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Bernie and the TPP

[ 18 ] January 10, 2015 |

Bernie Sanders is taking the lead in attacking the odious Trans-Pacific Partnership, the centerpiece of Obama’s trade agenda.

Sen. Bernie Sanders of Vermont is blasting the Obama administration for a lack of transparency in negotiating a major trade deal that he says will be “disastrous” for workers.

The 12-nation Trans-Pacific Partnership, which would be the largest free trade agreement in history, is still being negotiated but is expected to come before Congress for approval this year.

Sanders, an independent, said the treaty’s proposals were written in secret with input from multi-national corporations while members of Congress were “locked out of the process.” Administration officials dispute that claim.

Sanders said the trade pact is part of a “global race to the bottom” to boost corporate profits.

“It is incomprehensible to me that the leaders of major corporate interests who stand to gain enormous financial benefits from this agreement are actively involved in the writing of the TPP while, at the same time, the elected officials of this country, representing the American people, have little or no knowledge as to what is in it,” Sanders wrote Monday to U.S. Trade Representative Michael Froman.

What I love is the lies about the number of jobs that the TPP will create:

Murphy said trade agreements like TPP dismantle tariffs and barriers used by foreign governments to shut out U.S. goods and services. The deal could boost U.S. exports by $124 billion by 2025 and generate 700,000 new American jobs, he wrote, citing a study by the Peterson Institute for International Economics.

These same sorts of claims were made about NAFTA. Instead, 683,000 American jobs were lost because of NAFTA by 2010, 61 percent of which were the high-paying manufacturing jobs at the backbone of the American union movement of the 20th century.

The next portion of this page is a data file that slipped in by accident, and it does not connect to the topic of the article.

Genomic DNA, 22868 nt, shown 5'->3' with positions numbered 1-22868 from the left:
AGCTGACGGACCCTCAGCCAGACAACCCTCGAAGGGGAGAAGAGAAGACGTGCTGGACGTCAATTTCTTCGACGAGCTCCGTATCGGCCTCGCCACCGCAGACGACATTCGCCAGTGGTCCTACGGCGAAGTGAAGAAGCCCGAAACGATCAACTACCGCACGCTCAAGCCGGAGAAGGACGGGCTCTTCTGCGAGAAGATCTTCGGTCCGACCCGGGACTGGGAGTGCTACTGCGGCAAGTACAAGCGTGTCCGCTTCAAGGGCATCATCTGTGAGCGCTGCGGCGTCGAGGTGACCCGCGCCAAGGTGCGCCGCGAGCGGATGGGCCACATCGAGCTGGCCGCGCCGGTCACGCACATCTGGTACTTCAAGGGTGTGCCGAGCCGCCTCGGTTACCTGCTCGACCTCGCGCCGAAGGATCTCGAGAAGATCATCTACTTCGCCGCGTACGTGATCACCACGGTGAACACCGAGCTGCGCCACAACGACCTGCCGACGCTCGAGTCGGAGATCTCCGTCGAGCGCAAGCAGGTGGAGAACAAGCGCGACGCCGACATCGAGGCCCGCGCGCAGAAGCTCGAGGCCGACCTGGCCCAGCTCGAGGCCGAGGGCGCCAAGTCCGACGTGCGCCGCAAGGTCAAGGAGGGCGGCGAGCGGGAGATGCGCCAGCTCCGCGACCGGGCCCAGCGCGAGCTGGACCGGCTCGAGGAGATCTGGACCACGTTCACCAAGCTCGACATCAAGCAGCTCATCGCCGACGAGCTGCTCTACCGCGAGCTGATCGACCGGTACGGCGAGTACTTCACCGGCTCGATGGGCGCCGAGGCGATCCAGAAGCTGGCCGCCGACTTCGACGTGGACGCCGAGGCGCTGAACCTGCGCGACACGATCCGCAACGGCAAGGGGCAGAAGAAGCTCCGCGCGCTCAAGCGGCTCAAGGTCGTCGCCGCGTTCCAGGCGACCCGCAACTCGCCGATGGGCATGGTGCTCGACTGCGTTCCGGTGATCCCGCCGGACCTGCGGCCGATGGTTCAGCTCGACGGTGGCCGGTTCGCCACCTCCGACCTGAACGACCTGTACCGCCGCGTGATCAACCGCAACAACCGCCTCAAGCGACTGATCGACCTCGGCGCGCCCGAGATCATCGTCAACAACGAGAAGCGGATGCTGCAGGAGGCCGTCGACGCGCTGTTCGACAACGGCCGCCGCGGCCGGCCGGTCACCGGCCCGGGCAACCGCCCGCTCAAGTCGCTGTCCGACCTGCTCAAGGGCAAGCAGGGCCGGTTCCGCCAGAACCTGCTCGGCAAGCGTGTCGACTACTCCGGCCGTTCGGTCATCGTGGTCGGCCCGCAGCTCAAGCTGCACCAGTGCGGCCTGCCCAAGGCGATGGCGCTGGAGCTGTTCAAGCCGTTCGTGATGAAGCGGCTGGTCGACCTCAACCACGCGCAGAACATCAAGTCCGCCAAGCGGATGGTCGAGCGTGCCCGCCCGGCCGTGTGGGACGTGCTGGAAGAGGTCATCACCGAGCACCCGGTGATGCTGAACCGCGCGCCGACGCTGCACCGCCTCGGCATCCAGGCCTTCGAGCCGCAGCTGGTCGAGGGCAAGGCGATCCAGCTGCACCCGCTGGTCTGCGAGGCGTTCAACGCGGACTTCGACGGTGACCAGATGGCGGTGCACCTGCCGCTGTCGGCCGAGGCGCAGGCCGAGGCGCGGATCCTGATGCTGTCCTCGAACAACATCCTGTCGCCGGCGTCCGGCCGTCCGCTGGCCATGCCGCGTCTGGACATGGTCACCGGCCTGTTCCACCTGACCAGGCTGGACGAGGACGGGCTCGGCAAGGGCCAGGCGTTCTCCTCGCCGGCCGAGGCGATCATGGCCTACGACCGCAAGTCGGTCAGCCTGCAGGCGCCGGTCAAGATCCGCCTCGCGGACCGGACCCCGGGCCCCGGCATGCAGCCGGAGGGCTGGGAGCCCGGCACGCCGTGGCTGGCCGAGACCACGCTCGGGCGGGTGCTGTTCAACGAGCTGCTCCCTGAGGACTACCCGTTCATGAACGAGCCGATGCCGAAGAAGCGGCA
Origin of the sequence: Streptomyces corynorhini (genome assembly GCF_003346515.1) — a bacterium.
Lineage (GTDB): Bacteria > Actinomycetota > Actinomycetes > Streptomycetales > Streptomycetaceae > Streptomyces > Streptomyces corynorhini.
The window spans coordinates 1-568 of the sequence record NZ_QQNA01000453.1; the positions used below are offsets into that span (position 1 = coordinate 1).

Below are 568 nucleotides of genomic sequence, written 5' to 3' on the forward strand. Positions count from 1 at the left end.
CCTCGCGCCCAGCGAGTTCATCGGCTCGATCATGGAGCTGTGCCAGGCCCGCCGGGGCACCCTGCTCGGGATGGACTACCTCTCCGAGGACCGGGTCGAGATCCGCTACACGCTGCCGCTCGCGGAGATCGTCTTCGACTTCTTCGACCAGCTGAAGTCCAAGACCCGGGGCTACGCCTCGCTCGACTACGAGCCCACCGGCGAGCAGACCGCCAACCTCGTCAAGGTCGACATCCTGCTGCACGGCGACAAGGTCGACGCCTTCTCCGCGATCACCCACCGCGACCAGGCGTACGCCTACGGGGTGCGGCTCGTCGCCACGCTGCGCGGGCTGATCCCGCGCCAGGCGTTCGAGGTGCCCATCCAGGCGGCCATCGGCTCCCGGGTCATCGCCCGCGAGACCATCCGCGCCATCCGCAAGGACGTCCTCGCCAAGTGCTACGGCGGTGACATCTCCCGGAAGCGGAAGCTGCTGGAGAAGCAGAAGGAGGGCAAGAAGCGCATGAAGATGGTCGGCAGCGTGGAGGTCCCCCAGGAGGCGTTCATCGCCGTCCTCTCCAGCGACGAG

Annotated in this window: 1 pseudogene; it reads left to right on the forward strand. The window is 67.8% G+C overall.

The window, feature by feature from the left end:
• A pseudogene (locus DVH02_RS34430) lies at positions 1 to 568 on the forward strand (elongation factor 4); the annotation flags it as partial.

When Does The National Review Think Income Inequality Should Be Fought?

[ 14 ] January 10, 2015 |

When solar energy entrepreneurs get rich, of course.

Touring the World

[ 20 ] January 9, 2015 |

Whether visiting SEK’s office where he caught students having sex, the Nixon Library, or Eng and Chang’s grave (which oddly I have never written about here), I like weird tourism, especially if it intersects with American history. How to do this on the Colombian coast? Easy enough. Visit the bar where the Secret Service agent picked up the woman that led to the agency’s prostitution scandal. And here it is:


I love the guy who did this because he engaged in my favorite thing in the world: rank conservative hypocrisy.

Huntington was a world away from Severna Park, Maryland, where he lived with his wife of almost 20 years, who homeschooled their two teenage sons and ran a neighborhood Bible-study group. The Huntingtons owned a modest house with two white rocking chairs on the front porch and an American flag flying above the front door. They attended Granite Baptist Church in Glen Burnie. Arthur had graduated from Roberts Wesleyan College, a Christian school in Rochester, New York, where he studied criminal justice. Before joining the Secret Service, he was an airport security guard and then a cop in St. Petersburg, Florida.

I love it when my Baptist Bible school teaching home schooling good Christian security men just so happen to sleep with any woman that moves when their wives aren’t around.

Sexism in Beer Culture, Part Eleventymillion

[ 34 ] January 9, 2015 |


Today in Republican Minority Outreach

[ 4 ] January 9, 2015 |

House Republicans once again show their priorities, seek to repeal Obama’s humane moves on immigration, recriminalize all undocumented people in this country.

And You Thought Robert Moses Was Ambitious

[ 79 ] January 9, 2015 |


A Really Greater New York. That was the title of the 1911 proposal by an engineer and planner who imagined paving over massive amounts of New York Harbor to make room to build the New York of the future. Oh, you like the East River and would miss it? Too damn bad!